Cornell University this past year was listed as one of the top STEM schools for women by Forbes magazine. In its undergraduate enrollment this past year, of the 3,239 students enrolled, there was an even split of male to female students.
Cornell’s Diversity Programs in Engineering (DPE) offers educational models to pre-college, undergraduate, and graduate students the opportunities to participate in diverse learning. They are designed to help recruit and retain students from different types of backgrounds, especially those from historically underserved communities.
DPE’s mission is to impact a positive cultural change, collaborate with industry, community, and educational partners to advance inclusion and engagement, and inspire the community to challenge each other and foster participation in engineering.
Some of the offers from DPE are research opportunities at the Louis Stokes Alliance for Minority Participation Research Experience for Undergraduates (LSAMP REU) and the Engineering Summer Math Institute (ESMI), that offers a summer session math course and a research opportunity.
University of Texas at Austin
Part of the Cockrell School of Engineering, the Texas Inventionworks lab is designed for engineers to foster innovation with a curriculum lab designed by professors, access to state-of-the-art facilities and equipment, research partnerships, and engagement with industry.
The main facility is located in the National Instruments Student Project Center inside the Engineering Education and Research Center and is available to any engineering student or lab member.
As the centerpiece of the building, it offers students 23,000 square feet of maker spaces catered toward design. The area is broken into different rooms, each highlighting a different creative focus. The Digital Fabrication lab is for 3D Printing, CNC milling, laser cutters, and other craft tools. The Robotics and Automation room is for automated machine development, and for testing man-machine interaction and machine learning software. Lastly, the Additive Manufacturing lab caters toward rapid prototyping and custom parts. The whole space is a dream for a maker.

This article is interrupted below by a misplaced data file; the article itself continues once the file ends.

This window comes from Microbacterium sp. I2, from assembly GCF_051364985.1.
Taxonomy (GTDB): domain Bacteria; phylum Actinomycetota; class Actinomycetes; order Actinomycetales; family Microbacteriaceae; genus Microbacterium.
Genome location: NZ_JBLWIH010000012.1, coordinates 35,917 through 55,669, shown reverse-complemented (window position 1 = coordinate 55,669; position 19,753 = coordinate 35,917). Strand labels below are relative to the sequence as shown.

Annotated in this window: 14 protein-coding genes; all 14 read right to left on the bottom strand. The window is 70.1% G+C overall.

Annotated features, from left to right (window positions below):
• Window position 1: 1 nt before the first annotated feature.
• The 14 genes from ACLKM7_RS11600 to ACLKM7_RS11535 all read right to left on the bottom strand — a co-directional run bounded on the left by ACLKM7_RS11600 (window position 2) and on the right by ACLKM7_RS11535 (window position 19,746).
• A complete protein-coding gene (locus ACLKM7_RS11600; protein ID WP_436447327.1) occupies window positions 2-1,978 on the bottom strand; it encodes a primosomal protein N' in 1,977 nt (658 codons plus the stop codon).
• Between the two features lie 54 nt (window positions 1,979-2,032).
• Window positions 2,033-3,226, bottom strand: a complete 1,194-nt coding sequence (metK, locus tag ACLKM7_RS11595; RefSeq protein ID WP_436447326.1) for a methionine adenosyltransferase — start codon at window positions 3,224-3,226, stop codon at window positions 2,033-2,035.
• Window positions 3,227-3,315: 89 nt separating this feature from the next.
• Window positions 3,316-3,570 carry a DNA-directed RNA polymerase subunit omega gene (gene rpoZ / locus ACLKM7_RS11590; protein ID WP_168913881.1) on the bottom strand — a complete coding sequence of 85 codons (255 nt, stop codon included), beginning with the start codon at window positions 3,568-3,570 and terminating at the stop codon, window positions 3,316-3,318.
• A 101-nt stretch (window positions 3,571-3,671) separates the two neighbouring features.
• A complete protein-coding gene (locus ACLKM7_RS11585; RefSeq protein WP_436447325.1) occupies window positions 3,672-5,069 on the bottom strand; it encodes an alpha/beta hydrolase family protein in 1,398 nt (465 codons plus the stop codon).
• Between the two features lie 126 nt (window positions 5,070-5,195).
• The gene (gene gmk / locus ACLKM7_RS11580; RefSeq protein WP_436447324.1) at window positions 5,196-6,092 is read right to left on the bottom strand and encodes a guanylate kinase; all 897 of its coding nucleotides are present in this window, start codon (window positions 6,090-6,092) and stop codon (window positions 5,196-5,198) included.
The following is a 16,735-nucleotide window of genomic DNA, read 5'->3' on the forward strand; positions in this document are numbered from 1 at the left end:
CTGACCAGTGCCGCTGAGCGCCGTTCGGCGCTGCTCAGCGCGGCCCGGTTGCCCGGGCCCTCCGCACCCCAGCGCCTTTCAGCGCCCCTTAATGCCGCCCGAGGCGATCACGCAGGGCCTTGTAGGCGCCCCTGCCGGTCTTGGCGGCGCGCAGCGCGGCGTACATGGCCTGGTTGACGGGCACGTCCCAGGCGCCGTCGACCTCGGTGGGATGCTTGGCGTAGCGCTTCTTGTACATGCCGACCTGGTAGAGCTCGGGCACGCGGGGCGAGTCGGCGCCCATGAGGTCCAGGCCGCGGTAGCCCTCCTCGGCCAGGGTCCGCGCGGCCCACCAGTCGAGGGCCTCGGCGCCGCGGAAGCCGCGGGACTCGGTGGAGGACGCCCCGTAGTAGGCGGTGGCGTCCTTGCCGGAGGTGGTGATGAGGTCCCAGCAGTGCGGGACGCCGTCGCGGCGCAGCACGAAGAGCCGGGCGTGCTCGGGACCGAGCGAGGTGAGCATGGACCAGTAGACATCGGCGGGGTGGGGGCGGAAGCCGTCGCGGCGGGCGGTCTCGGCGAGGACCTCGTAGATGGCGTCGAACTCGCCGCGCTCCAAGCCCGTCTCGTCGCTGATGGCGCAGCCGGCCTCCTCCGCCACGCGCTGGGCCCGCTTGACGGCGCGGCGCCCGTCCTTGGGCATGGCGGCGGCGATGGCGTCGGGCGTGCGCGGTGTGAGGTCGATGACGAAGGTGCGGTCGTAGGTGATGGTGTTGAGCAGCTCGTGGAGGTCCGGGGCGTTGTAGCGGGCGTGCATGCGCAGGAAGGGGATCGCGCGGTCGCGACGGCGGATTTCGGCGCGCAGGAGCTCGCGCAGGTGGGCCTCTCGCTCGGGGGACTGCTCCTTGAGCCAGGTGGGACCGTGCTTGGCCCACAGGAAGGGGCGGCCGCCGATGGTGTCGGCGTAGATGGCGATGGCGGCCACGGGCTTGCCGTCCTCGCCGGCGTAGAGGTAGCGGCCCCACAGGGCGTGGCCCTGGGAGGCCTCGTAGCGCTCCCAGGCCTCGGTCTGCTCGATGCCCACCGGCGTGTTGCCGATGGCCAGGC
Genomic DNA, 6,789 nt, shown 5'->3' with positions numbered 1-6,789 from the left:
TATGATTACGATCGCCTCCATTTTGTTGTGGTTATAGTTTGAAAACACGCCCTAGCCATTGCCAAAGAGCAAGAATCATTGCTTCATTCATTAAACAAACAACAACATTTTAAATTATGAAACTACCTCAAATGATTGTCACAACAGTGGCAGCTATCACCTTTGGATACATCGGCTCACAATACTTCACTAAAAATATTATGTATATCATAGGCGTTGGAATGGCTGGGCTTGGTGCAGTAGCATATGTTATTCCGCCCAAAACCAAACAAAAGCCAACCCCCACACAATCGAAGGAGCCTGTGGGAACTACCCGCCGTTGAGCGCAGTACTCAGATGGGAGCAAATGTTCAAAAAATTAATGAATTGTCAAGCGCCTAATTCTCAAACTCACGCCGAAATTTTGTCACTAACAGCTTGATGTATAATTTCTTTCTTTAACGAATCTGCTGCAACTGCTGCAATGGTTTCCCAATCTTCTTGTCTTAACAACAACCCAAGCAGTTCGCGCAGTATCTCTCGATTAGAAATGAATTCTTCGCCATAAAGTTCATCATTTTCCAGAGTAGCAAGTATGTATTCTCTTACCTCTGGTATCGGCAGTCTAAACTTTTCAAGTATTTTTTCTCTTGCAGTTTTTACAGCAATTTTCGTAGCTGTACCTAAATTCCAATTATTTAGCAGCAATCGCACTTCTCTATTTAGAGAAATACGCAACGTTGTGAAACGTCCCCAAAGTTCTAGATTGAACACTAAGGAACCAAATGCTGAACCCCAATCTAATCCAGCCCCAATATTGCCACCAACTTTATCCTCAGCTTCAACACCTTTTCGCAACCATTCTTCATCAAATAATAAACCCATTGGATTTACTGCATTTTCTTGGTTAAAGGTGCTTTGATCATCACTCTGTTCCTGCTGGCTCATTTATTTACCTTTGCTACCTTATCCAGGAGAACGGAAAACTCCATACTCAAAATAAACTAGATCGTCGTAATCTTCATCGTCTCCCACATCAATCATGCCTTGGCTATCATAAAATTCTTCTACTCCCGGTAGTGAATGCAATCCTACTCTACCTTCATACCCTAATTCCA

By 2050 almost 70 percent of the population will live in urban regions. Princeton Engineering has launched the Metropolis Project to create a future ecosystem of sustainability. The program unites different engineering and science disciplines, including architecture, economics, history, and natural sciences to develop advance systems that enhance the infrastructure of an area while accounting for its impact on the metropolitans. These advance systems include sensors, cyber-physical systems, and new infrastructure that is resilient to future climate change.
The program recently released a 170-page report, in association with the National Science Foundation and the Princeton Environmental Institute, that details the existing climate conditions and sea-level trends of Jamaica Bay, in New York City. The report lists how to protect the bay’s infrastructure and ecology. The work is part of the Structures of Coastal Resilience initiative, which was funded by the Rockefeller Foundation and supported by the Andlinger Center for Energy and the Environment.
Engineers are needed everywhere. A global experience of innovation in other countries can expose a student to a different mode of thinking. Stanford University embraces this idea via its Global Engineering Program (GEP).
Stanford offers all students, engineers, and non-engineers alike to achieve a higher global perspective. The GEP was founded in 2007 when it partnered with Tsinghua University in China. Since then, it has established partnerships with India as well. The program is available for all, and for those non-engineers, Stanford offers fundamental engineering courses to help students complete engineering tasks abroad. GEP has sent over 200 engineering students overseas and plans to expand its opportunities in the future.